• Ask your doctor whether you need to get the pneumococcal vaccine.
  • Take a bath or shower every day with mild soap and warm water.
  • Brush your teeth several times a day,

Many people with cancer are told by those around them to keep a positive attitude. However, research has shown that keeping a positive attitude doesn’t change the outcome of a person’s cancer. Instead, guilt from not feeling like you can stay positive adds to the burden of having cancer.

Ignoring common feelings that might come up during treatment is unhelpful. These include feelings of:

  • anxiety
  • sadness
  • fear
  • distress

Failing to acknowledge these common and expected feelings can make people with cancer feel more isolated than they already do.

Don’t pressure yourself to feel positive if you are feeling low. Talking with friends and family may help. If negative feelings persist, consider asking your doctor to connect you with a mental health care professional.

Dealing with cancer treatment can be difficult and isolating, but help is available.

Support groups can be a good way of connecting with others in a similar situation and learning different coping strategies.

Support groups may be centered around:

  • type of cancer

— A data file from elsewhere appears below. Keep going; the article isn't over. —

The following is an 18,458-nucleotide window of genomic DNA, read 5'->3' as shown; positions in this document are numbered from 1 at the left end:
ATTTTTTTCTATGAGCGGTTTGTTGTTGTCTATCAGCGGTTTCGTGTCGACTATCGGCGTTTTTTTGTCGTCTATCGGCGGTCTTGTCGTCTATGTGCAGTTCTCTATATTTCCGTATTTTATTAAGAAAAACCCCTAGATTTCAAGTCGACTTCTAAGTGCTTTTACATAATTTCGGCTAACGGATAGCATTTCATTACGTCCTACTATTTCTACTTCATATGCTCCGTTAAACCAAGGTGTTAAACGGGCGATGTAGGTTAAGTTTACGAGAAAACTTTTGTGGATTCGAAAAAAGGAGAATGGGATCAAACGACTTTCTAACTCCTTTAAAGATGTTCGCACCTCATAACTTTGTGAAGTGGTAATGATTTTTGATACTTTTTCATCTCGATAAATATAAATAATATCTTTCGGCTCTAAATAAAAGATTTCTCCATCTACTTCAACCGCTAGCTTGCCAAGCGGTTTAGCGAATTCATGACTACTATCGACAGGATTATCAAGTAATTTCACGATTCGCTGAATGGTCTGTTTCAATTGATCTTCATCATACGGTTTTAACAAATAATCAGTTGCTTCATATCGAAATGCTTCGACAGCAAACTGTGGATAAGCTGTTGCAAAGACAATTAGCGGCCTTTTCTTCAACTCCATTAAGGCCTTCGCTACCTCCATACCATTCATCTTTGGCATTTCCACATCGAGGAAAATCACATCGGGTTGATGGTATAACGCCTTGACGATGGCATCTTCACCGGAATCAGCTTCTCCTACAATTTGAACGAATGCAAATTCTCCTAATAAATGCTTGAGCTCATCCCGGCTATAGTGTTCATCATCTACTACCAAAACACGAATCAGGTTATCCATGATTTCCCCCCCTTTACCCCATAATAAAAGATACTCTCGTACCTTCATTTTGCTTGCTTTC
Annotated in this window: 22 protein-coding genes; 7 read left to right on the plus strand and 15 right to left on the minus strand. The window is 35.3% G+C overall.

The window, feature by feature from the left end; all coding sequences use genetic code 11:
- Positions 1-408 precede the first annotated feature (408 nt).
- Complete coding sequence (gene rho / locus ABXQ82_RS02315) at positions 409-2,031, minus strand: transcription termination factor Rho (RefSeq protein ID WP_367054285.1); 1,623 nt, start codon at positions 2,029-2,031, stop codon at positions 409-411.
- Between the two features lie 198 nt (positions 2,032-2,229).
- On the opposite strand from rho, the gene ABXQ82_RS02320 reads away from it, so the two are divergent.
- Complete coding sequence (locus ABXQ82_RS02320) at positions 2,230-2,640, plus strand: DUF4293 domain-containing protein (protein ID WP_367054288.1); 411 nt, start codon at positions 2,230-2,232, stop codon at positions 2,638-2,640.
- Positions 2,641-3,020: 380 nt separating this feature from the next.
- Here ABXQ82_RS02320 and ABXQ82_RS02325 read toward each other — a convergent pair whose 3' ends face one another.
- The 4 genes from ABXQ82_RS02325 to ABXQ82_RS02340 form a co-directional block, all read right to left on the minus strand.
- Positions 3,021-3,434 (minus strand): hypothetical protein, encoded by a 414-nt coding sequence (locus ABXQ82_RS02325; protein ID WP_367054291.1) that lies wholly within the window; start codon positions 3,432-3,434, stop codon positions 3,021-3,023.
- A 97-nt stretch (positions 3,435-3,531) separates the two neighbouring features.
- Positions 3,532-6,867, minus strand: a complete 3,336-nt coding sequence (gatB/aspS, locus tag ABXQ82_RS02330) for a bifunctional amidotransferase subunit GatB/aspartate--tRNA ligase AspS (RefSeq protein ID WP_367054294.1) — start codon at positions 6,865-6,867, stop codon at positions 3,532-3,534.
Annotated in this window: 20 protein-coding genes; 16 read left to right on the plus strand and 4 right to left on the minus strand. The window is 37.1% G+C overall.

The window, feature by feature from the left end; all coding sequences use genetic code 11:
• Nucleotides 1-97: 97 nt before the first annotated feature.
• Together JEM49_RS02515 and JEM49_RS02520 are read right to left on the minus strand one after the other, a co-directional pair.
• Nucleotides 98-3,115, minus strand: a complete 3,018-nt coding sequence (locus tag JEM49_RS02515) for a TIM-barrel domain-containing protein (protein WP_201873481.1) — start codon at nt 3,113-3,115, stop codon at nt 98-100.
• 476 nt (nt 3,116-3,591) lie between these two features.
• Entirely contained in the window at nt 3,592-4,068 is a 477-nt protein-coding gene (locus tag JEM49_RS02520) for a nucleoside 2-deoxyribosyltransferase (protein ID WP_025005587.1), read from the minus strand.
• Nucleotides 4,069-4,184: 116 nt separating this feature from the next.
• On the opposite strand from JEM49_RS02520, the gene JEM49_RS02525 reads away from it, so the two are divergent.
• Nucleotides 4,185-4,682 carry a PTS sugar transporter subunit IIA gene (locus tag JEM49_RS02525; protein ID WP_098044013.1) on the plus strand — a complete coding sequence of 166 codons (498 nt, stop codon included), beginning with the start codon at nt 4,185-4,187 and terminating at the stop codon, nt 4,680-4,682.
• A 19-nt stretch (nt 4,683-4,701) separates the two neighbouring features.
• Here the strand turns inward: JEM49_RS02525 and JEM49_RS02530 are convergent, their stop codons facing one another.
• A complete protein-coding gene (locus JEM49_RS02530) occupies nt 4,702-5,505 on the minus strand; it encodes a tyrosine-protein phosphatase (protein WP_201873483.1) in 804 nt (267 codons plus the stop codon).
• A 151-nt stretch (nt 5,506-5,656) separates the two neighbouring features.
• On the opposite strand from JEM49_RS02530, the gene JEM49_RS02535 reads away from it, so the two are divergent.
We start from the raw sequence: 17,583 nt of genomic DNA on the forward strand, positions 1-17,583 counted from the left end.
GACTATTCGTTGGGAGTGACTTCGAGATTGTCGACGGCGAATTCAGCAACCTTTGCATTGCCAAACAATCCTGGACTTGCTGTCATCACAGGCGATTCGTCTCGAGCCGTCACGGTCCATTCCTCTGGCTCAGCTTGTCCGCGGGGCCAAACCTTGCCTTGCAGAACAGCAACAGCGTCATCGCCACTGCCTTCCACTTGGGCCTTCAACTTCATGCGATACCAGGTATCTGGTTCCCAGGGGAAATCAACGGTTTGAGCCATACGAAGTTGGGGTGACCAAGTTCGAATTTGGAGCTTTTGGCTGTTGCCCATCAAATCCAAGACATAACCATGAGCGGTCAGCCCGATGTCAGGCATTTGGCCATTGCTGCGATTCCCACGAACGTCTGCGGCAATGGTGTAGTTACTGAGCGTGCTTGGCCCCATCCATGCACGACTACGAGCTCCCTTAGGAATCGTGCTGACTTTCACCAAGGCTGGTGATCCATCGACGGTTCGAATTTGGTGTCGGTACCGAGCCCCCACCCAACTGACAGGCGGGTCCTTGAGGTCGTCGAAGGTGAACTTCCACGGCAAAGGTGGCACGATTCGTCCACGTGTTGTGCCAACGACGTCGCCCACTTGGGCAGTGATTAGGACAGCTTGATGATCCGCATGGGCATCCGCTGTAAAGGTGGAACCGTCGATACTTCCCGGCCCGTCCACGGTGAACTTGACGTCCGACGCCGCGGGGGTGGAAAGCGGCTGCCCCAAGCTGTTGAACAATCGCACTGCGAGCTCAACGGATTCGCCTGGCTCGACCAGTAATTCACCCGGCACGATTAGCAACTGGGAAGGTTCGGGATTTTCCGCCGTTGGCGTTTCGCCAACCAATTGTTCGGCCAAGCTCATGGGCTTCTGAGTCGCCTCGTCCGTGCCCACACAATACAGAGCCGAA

• stage of cancer
  • type of treatment
  • age
  • gender

Some groups meet online or in person. The American Lung Association has resources to connect you to lung cancer support groups.

Working individually with a counselor may also be beneficial for those undergoing cancer treatment.

Undergoing lung cancer treatment can be challenging. Chemotherapy, surgery, radiation treatment, and targeted therapy can cause a range of side effects that can be difficult to manage.

Taking the time to practice strategies that keep you healthy and strong may make coping with these side effects easier. Some of these self-care strategies include quitting smoking, eating a healthy diet, and finding support.

If you need help coping with the side effects of lung cancer treatment, reach out to your cancer care team for advice.